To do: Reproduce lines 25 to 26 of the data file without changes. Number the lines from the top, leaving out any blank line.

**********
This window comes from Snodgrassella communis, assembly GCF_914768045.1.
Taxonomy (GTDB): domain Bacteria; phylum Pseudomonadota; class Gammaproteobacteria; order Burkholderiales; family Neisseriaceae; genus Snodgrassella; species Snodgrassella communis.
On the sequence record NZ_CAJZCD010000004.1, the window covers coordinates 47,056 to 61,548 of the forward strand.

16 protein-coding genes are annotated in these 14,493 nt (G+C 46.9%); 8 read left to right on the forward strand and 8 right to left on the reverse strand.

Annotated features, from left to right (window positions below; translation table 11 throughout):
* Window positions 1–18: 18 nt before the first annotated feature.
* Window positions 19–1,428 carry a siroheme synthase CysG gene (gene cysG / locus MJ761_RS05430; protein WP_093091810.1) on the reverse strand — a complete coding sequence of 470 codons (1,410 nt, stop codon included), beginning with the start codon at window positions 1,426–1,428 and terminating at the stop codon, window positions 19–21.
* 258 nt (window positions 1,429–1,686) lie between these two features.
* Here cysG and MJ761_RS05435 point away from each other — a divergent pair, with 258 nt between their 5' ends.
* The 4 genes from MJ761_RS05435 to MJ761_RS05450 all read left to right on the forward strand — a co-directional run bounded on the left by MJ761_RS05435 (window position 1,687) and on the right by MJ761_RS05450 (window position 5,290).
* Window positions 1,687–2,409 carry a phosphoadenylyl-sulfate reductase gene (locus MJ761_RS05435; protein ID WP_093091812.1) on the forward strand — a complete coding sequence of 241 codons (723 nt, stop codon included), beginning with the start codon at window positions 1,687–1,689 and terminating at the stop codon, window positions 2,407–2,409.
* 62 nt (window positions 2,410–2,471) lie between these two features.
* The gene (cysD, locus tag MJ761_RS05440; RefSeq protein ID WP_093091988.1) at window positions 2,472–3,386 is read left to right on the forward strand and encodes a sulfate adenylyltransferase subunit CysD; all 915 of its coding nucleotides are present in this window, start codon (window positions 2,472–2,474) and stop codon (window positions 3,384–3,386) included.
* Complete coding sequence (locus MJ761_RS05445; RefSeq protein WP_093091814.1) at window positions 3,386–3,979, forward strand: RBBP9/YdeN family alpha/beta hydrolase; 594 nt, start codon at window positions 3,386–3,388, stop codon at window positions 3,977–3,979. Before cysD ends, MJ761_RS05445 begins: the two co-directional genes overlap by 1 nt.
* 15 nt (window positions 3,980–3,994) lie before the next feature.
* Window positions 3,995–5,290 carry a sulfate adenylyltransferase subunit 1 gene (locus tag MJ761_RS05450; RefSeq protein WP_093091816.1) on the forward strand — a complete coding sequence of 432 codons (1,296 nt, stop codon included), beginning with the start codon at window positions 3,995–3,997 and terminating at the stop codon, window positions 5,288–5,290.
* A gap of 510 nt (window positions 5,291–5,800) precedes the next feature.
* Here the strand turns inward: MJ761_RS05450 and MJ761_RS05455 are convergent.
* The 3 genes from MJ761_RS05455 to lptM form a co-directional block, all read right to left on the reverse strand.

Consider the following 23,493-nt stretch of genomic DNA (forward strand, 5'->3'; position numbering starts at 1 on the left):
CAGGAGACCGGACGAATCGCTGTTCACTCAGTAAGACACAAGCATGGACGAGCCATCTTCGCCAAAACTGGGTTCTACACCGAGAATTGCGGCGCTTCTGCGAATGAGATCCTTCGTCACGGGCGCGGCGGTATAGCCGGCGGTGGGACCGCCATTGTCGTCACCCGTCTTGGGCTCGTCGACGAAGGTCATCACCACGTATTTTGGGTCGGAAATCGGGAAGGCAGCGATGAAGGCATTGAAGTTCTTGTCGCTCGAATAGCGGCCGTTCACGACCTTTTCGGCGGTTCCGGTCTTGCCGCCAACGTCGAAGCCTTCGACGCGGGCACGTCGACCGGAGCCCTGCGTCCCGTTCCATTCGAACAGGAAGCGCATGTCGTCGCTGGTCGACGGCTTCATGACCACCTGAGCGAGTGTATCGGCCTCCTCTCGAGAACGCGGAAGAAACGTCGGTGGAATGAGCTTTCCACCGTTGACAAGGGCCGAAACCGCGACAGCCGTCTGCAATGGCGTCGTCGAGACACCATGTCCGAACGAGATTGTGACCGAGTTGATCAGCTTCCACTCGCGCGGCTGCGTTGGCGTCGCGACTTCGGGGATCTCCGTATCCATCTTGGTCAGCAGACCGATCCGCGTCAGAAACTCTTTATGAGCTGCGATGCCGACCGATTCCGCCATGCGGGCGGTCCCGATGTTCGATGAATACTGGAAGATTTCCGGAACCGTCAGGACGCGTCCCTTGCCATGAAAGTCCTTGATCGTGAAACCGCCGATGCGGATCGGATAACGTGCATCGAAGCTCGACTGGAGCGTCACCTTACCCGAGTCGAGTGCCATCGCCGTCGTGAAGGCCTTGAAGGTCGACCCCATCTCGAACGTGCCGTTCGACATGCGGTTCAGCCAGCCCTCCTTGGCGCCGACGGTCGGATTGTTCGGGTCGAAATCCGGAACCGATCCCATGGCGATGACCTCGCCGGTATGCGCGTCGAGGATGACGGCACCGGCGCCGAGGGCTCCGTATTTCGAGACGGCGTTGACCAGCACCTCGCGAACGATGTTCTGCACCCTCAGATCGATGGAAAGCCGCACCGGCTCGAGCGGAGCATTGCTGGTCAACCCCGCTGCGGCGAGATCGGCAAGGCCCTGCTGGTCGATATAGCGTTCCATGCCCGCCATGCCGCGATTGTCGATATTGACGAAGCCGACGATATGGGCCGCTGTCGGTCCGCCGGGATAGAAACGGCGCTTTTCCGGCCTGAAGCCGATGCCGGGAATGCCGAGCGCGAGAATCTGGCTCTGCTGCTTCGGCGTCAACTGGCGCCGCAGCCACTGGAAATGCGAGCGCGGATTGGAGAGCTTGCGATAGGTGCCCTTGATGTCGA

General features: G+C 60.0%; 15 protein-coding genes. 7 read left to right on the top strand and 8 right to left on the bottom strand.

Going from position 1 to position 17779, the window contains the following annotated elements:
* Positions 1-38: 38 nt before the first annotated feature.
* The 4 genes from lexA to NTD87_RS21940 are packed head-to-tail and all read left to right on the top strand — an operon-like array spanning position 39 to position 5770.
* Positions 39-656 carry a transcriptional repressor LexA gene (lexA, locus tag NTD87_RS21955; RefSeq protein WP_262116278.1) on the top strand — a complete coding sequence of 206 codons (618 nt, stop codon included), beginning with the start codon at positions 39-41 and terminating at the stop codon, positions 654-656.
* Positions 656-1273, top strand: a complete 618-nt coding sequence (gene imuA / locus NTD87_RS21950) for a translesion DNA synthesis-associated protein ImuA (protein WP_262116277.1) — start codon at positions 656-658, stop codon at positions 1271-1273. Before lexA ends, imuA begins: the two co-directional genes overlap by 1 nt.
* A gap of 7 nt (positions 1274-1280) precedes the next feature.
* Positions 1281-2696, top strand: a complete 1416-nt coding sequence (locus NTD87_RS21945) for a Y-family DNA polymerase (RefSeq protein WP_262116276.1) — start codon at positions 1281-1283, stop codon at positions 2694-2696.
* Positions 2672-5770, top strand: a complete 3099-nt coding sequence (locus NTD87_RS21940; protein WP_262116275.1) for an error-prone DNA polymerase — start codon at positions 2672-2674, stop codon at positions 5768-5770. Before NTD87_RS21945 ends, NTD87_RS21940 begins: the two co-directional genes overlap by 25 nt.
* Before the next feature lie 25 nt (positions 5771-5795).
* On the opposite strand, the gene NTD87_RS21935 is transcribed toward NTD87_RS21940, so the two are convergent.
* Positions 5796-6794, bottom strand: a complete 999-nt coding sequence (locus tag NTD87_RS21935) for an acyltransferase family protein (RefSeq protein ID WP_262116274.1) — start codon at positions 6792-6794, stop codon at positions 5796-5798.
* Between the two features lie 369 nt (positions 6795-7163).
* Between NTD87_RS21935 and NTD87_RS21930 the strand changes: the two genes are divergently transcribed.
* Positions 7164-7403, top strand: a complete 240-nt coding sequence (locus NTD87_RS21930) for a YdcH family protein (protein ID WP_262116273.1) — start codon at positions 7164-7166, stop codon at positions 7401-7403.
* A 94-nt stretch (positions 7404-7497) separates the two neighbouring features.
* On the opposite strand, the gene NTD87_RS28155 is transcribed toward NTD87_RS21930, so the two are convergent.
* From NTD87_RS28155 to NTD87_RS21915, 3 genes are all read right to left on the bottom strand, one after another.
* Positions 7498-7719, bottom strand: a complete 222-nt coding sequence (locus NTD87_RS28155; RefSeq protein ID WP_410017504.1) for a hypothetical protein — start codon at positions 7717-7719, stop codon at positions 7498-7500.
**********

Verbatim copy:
* The 4 genes from lexA to NTD87_RS21940 are packed head-to-tail and all read left to right on the top strand — an operon-like array spanning position 39 to position 5770.
* Positions 39-656 carry a transcriptional repressor LexA gene (lexA, locus tag NTD87_RS21955; RefSeq protein WP_262116278.1) on the top strand — a complete coding sequence of 206 codons (618 nt, stop codon included), beginning with the start codon at positions 39-41 and terminating at the stop codon, positions 654-656.